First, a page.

Facebook: No Sense “To Even Begin To Think About Doing Web Search” Now
Facebook is working on improving its search engine, but a company executive says it doesn’t make sense “to even begin to think about doing web search” right now.
Lars Rasmussen, Director of Engineering at Facebook, made the comments in an interview with the Sydney Morning Herald.
He told the paper that he’s “working on something very specific which is super exciting,” and admitted that Facebook search “could be a lot better.” But, he says, the speculation about Facebook getting into web search is premature.
“There are occasional articles out there about how people either speculate about us doing web search or people encouraging us to do web search,” he says, dismissing these reports as journalistic scuttlebutt.
“I can’t predict what will happen in the future but I don’t think it will make sense for us at this stage to even begin to think about doing web search. Google does that so well.”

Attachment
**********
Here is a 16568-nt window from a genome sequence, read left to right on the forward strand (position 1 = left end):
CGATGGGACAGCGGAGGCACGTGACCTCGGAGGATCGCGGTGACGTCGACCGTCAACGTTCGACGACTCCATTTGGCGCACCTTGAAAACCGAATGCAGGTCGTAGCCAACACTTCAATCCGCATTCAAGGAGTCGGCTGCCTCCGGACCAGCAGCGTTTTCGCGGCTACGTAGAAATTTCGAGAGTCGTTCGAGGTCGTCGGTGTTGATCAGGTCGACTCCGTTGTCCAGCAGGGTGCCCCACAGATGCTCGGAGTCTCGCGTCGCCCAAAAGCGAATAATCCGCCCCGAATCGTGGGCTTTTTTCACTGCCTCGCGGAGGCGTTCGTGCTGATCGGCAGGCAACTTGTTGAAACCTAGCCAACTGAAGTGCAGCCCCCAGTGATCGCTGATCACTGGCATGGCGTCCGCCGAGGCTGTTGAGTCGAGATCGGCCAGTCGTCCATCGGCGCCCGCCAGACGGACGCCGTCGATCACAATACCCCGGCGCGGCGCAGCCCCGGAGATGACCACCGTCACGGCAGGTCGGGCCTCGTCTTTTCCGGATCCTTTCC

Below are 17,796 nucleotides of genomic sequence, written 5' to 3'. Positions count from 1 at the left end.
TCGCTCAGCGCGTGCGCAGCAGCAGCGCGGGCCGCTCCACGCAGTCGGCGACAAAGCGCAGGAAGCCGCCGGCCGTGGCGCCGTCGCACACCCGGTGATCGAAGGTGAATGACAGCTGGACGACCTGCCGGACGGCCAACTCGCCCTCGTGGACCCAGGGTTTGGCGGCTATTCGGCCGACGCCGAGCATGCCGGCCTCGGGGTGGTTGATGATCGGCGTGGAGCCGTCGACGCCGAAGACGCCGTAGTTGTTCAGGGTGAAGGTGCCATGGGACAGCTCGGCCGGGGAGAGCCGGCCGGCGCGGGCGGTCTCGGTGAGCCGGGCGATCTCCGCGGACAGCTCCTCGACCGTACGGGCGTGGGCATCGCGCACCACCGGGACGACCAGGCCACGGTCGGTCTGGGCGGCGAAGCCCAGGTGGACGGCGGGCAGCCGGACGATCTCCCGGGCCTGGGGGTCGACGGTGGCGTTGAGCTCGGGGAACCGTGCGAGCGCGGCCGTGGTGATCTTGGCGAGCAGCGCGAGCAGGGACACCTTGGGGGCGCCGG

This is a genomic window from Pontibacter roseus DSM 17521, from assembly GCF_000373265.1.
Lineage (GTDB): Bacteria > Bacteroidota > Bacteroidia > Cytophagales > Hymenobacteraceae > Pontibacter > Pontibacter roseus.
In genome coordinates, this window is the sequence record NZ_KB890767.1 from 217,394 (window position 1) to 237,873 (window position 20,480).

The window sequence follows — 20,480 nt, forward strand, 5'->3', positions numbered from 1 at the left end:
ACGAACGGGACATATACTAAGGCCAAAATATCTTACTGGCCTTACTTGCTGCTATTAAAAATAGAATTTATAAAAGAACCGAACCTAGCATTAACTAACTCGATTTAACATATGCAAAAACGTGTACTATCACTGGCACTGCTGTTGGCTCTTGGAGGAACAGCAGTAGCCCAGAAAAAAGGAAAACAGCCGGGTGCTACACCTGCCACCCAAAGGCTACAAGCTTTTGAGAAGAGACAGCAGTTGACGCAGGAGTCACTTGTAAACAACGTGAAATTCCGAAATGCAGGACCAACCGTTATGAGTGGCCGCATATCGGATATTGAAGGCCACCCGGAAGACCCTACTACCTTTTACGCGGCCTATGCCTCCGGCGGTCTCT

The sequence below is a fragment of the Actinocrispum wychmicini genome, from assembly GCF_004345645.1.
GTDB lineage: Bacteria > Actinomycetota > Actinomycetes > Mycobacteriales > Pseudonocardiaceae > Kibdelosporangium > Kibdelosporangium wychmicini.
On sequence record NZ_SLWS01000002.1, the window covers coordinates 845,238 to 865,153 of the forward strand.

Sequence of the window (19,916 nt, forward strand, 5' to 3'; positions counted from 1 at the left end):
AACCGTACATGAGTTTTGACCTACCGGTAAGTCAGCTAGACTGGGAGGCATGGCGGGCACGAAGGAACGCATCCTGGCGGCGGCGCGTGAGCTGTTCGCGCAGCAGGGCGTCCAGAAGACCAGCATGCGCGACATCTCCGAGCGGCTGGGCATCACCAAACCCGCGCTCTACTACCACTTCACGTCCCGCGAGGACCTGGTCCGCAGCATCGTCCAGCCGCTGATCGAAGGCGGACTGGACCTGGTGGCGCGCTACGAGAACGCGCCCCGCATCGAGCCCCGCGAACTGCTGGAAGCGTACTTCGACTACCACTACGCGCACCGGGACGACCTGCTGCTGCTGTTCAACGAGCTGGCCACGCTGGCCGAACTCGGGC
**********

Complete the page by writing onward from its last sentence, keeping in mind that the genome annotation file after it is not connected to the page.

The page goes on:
Rasmussen’s background only adds to the speculation. He founded Where 2 Technologies, the company that Google bought in 2004 and turned into Google Maps. While working at Google, Rasmussen also co-created the Google Wave project. He’s been at Facebook since late 2010.
He tells the Sydney newspaper that his project is related to improving Facebook’s on-site search, a subject that’s been discussed before. Web search is a small, almost hidden piece of what Facebook offers. If a user searches and chooses “All Results” at the bottom of the initial search results dropdown, “Web Results” is one of a dozen filter options on the results page. The results come from Bing.
Within the last two months, Facebook tweaked the text in its search box — suggesting that the company wants users to be more aware of what search offers and how to find things in the mass of content that users are posting on Facebook. The box used to just say “Search,” but now invites users to “Search for people, places and things.”
And there are, of course, financial implications involved in all of this. Facebook recently began testing ads in its search results.
Some opinions expressed in this article may be those of a guest author and not necessarily Search Engine Land. Staff authors are listed here.
(Some images used under license from Shutterstock.com.)
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